Last week, one of my journalism professors called me a “writer.” But she didn’t stop there. She accused me of having “the soul of a writer.” That was all very nice and I was, of course, flattered and humbled. I happen to have a great deal of admiration and respect for her… she has been (journalistically) where I have yet to travel. Although I know, based on my grades in her class, I am able to competently write news; it was not my news writing that she was talking about.
Through a series of events that are not all that important, she recently became aware of my blog and has had occasion to stop by here and read some of my “free-form” writing. It is decidedly not news writing. Indeed, I’m not quite sure how I would categorize it. Be that as it may, her observation wasn’t exactly all that surprising. In all humility - and I have written about this before – I know that I am a writer, and a pretty good one at that. But the soul of a writer? Ok, I’ll take it.
What was surprising is that she said it was a quality that she did not possess. Huh? She said in class once that she has wanted to be a journalist since she was a kid. She’s been writing – for money – for many years. She is a writer! How is it that I could have the “soul of a writer” when she didn’t?
So this all has been bouncing around in my head for about a week now. It’s making me think – something I already do far too much of. I began to compare the different kinds of writing and what it is that makes good writing in the various genres stand out.
Is it “soul?” Do some forms of writing need it while others don’t? Is there a difference between an author and a writer? How about a journalist and a reporter? What distinguishes an essayist from a columnist? These and other sorts of writing are vastly different from each other – but the bottom line is that a writer writes. I am better at some forms of writing than others… and yes, some forms require something special.
In news writing, there are a number of rules. Some, like spelling and grammar, are applied pretty much across the board. Other rules or “style” are no less rigid but may vary depending on the publication one is writing for. Most use the Associated Press (AP) style. Furthermore, news writing doesn’t allow for bias, ambiguity and opinion. There is no use of the first-person – ever. The writer can’t be in the story. I know, I know – save it. No one is perfect, especially Fox News.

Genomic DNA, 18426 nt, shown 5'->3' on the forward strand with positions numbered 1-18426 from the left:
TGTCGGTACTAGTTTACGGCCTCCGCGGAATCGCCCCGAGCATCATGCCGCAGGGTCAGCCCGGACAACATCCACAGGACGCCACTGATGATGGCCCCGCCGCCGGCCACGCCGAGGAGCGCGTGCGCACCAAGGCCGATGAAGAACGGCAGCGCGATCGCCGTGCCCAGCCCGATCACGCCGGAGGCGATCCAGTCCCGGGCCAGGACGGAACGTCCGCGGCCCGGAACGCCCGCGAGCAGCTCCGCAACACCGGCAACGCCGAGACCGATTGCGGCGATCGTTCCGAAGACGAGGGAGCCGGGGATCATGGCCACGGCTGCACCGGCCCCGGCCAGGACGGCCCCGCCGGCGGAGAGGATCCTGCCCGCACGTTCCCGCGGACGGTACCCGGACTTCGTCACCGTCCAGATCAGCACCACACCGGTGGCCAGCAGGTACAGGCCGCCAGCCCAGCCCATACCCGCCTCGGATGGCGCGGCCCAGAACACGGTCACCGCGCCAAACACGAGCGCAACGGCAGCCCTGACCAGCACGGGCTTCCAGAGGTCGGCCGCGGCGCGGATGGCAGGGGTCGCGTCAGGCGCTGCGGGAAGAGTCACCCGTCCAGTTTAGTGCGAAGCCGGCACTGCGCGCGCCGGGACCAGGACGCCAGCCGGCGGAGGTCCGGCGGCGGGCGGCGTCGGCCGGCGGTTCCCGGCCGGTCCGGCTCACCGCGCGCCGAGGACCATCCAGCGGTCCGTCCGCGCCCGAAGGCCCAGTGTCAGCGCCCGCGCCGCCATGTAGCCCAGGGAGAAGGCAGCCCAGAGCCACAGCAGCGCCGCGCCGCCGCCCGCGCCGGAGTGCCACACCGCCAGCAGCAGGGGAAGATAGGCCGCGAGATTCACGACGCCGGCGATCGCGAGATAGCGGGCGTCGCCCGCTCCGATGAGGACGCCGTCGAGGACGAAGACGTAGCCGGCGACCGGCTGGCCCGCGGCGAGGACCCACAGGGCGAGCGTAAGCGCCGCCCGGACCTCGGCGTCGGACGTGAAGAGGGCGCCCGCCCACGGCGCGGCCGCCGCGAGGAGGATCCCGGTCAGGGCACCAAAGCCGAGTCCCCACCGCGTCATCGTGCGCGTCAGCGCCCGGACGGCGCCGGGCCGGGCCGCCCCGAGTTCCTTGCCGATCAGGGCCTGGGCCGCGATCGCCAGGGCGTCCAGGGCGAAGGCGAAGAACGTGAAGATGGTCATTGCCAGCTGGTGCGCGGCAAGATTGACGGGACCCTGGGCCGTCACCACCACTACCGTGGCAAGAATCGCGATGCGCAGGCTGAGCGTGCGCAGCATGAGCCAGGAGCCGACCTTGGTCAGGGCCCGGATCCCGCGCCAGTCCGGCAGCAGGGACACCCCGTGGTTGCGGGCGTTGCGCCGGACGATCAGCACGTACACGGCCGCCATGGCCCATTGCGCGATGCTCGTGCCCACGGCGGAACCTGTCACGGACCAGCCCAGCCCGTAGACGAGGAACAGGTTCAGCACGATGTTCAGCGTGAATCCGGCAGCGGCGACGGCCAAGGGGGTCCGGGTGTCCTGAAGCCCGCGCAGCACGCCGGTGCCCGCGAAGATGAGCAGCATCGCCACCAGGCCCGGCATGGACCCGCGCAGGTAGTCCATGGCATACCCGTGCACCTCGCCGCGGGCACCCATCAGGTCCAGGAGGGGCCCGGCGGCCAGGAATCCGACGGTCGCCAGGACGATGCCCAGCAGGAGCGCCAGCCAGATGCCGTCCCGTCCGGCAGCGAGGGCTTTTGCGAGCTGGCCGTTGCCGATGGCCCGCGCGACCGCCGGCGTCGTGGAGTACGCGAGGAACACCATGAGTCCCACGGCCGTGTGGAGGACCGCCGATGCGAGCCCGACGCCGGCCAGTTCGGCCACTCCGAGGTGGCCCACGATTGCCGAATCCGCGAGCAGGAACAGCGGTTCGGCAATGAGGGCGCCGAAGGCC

The point is that given the facts, the quotes, the attribution and the research, the “art” of news writing is much more mechanical than that of, say, a column or an essay. The flow is top-down. We give it all up in the lead - who, what, why, where, when and how. It’s called a reverse pyramid, the detail becomes less and less important towards the end of the story. There is no room for flair, build-up or suspense. Leave your profundity at the door - this is news.
Profile and feature articles have a little less rigidity, but they too are dictated by rules. Although I enjoy writing them slightly more than straight news – it is still not among my preferred genres. I like news for reasons other than the writing. I like the discovery, the curiosity and, of course, the power. The writing, others’ and mine, represents a vehicle. The beauty is in the accurate, efficient, coherent and responsible transmission information.
News writing doesn’t allow for self-expression, that is not its purpose. Clever vocabulary, grammatically complicated - but correct 100-word sentences have no place in news writing. News writing comes off the street, not out of my head. Is there “soul” in news writing? Maybe not, but the passion of getting the story and getting it right – the soul of the journalist certainly does exist.
It is interesting that I can rattle off these 800-odd words and be relatively happy with their arrangement, their flow and their purpose in one sitting - in just about one hour. But when I have to follow the rules of news writing, I struggle and re-write… I throw my hands up and come back to it… it just plain doesn’t come easy – and that’s after the “reporting” part is finished. It could take hours to write 800 little words. I might be good at it – someday, but I’m still learning.
I usually don’t title these posts until I’m all done and staring at the blank title field. I knew what title of this one was going in...